Executives at the company, meanwhile, have been richly rewarded. They have purchased expensive real estate in New York and Florida. The papers that Alden bought were, until the hedge fund came along, profitable (though that’s partly due to post-digital cutbacks). The hedge fund nevertheless set unreasonable profit targets; when coupled with the debt that these papers have been saddled with, the result was criminal. A successful paper is turned into a shell of its former self so its hedge fund owners can buy houses in the Hamptons.

Alden is hardly alone. A report late last year in The American Prospect found that smaller newspapers across the country have been targeted by private equity: dumped with debt, then harvested to death. Because newspaper earnings have fallen, they are cheap for private equity firms to buy. These firms can then juice profit margins by cutting staff. Meanwhile, the debt prevents newspapers from reinvesting profits into rebuilding their newsrooms. Instead, staff cuts continue as papers try to meet impossible profit goals. And because staff cuts prevent papers from covering important local issues—or, sometimes, even just the basics, like city council meetings and sporting events—circulation drops further, making them irrelevant and unattractive to other buyers.

In some ways, this is similar to what’s happening in retail. For the last several years, private equity firms have wreaked havoc on the industry, destroying profitable chains by larding them up with unsustainable levels of debt. In the case of retail, internet disruption provides cover for these firms. When Toys ‘R’ Us gets shuttered, pundits blame Amazon; when a newspaper goes under, people blame Facebook and Google. Financial firms, meanwhile, move on to the next target.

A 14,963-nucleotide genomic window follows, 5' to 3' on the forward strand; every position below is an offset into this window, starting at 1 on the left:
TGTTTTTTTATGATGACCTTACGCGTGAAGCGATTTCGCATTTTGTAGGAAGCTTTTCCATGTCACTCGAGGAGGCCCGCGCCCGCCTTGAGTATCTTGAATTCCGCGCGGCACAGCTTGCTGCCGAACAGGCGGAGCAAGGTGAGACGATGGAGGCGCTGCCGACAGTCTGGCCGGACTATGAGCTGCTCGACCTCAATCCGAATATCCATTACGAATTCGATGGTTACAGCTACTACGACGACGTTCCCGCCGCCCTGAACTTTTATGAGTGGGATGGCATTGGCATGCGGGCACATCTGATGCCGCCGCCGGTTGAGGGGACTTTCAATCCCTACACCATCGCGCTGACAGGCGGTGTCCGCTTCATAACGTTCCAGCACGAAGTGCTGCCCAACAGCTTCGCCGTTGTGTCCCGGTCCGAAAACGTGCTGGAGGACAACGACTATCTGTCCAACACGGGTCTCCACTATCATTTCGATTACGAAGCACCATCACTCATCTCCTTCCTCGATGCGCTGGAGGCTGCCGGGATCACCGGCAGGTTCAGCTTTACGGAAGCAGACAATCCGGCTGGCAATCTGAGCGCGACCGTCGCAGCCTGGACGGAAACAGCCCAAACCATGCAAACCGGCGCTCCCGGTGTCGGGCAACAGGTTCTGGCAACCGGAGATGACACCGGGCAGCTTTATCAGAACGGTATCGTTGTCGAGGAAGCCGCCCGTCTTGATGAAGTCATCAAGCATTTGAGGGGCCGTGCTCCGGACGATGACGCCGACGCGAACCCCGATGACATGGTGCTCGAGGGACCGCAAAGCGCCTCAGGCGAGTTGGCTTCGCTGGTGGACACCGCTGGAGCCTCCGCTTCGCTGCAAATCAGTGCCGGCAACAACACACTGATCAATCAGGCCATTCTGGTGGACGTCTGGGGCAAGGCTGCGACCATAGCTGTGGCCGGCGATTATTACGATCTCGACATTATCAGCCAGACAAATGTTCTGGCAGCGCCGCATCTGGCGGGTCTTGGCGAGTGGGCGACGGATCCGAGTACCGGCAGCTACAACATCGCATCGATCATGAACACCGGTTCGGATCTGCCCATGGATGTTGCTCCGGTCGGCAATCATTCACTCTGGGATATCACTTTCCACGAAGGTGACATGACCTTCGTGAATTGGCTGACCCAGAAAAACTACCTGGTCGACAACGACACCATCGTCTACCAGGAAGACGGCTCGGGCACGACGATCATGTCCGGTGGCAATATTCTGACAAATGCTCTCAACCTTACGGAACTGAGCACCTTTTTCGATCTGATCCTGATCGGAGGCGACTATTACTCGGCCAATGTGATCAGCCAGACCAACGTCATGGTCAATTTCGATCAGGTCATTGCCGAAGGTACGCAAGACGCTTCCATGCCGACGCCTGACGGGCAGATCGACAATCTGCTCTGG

As in retail, digital disruption remains the most significant driver of instability. However, statistics show that private equity firms have made things decidedly worse for newspapers. According to the Prospect report, “Between 2012 and 2016, according to the Bureau of Labor Statistics, all newspapers lost 24 percent of their workforces. But at a sample of 12 papers owned by [Digital First Media, the company that owns The Denver Post] the layoff rate was more than half, according to a tabulation collected by journalists who worked for DFM papers.”

Just as importantly, these firms—unlike struggling newspaper chains like Gannett—have no interest in the work that these outlets do, making them even shoddier and creating “news deserts” across the country.

Lack of robust local newspaper coverage can have devastating effects. With minimal local journalism, citizens lack the information they need to make important decisions about their elected officials and schools; without watchdogs, corruption and environmental degradation can increase. Studies have shown that one result of a dip in the number of local news outlets is a decrease in voter turnout.

There are national implications as well. A Politico report that was published earlier this month found that Donald Trump “outperformed the previous Republican nominee, Mitt Romney, in counties with the lowest numbers of news subscribers, but didn’t do nearly as well in areas with heavier circulation.”

There is some good news in the world of local journalism. Earlier this week, The New York Times profiled Report for America, which aims to hire 1,000 journalists in communities that are lacking significant coverage by 2022. That’s a step in the right direction. But to stave off the death of local news, papers across the country need to be saved from big finance.